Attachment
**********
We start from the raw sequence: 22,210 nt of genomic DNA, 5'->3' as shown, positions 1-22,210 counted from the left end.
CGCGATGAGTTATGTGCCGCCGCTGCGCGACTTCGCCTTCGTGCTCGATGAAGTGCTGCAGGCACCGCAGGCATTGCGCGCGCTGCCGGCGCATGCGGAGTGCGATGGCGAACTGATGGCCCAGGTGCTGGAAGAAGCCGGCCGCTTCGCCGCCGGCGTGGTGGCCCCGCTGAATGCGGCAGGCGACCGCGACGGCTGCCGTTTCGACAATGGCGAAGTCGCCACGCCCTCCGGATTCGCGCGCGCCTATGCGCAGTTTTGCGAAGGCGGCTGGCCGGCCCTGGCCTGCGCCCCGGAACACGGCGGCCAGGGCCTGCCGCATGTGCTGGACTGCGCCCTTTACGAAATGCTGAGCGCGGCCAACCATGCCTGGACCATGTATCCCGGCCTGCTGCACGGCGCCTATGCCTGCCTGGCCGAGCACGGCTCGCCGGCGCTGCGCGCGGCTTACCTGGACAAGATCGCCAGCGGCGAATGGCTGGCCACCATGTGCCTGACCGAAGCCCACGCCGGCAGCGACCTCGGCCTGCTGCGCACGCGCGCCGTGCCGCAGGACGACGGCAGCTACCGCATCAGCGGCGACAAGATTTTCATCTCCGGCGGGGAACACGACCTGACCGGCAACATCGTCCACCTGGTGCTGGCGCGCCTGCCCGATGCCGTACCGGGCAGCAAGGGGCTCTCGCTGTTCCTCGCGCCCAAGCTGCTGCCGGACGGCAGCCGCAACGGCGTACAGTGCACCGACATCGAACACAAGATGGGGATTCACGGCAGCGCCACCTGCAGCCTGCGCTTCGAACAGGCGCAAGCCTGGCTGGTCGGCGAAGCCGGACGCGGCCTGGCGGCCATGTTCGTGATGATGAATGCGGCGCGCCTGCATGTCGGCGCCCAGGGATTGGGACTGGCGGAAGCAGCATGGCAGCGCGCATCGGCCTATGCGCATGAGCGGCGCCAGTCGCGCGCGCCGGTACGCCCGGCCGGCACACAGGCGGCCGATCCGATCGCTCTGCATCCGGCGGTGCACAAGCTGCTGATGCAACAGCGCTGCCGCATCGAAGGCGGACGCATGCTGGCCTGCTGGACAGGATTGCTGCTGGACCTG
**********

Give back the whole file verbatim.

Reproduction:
We start from the raw sequence: 22,210 nt of genomic DNA, 5'->3' as shown, positions 1-22,210 counted from the left end.
CGCGATGAGTTATGTGCCGCCGCTGCGCGACTTCGCCTTCGTGCTCGATGAAGTGCTGCAGGCACCGCAGGCATTGCGCGCGCTGCCGGCGCATGCGGAGTGCGATGGCGAACTGATGGCCCAGGTGCTGGAAGAAGCCGGCCGCTTCGCCGCCGGCGTGGTGGCCCCGCTGAATGCGGCAGGCGACCGCGACGGCTGCCGTTTCGACAATGGCGAAGTCGCCACGCCCTCCGGATTCGCGCGCGCCTATGCGCAGTTTTGCGAAGGCGGCTGGCCGGCCCTGGCCTGCGCCCCGGAACACGGCGGCCAGGGCCTGCCGCATGTGCTGGACTGCGCCCTTTACGAAATGCTGAGCGCGGCCAACCATGCCTGGACCATGTATCCCGGCCTGCTGCACGGCGCCTATGCCTGCCTGGCCGAGCACGGCTCGCCGGCGCTGCGCGCGGCTTACCTGGACAAGATCGCCAGCGGCGAATGGCTGGCCACCATGTGCCTGACCGAAGCCCACGCCGGCAGCGACCTCGGCCTGCTGCGCACGCGCGCCGTGCCGCAGGACGACGGCAGCTACCGCATCAGCGGCGACAAGATTTTCATCTCCGGCGGGGAACACGACCTGACCGGCAACATCGTCCACCTGGTGCTGGCGCGCCTGCCCGATGCCGTACCGGGCAGCAAGGGGCTCTCGCTGTTCCTCGCGCCCAAGCTGCTGCCGGACGGCAGCCGCAACGGCGTACAGTGCACCGACATCGAACACAAGATGGGGATTCACGGCAGCGCCACCTGCAGCCTGCGCTTCGAACAGGCGCAAGCCTGGCTGGTCGGCGAAGCCGGACGCGGCCTGGCGGCCATGTTCGTGATGATGAATGCGGCGCGCCTGCATGTCGGCGCCCAGGGATTGGGACTGGCGGAAGCAGCATGGCAGCGCGCATCGGCCTATGCGCATGAGCGGCGCCAGTCGCGCGCGCCGGTACGCCCGGCCGGCACACAGGCGGCCGATCCGATCGCTCTGCATCCGGCGGTGCACAAGCTGCTGATGCAACAGCGCTGCCGCATCGAAGGCGGACGCATGCTGGCCTGCTGGACAGGATTGCTGCTGGACCTG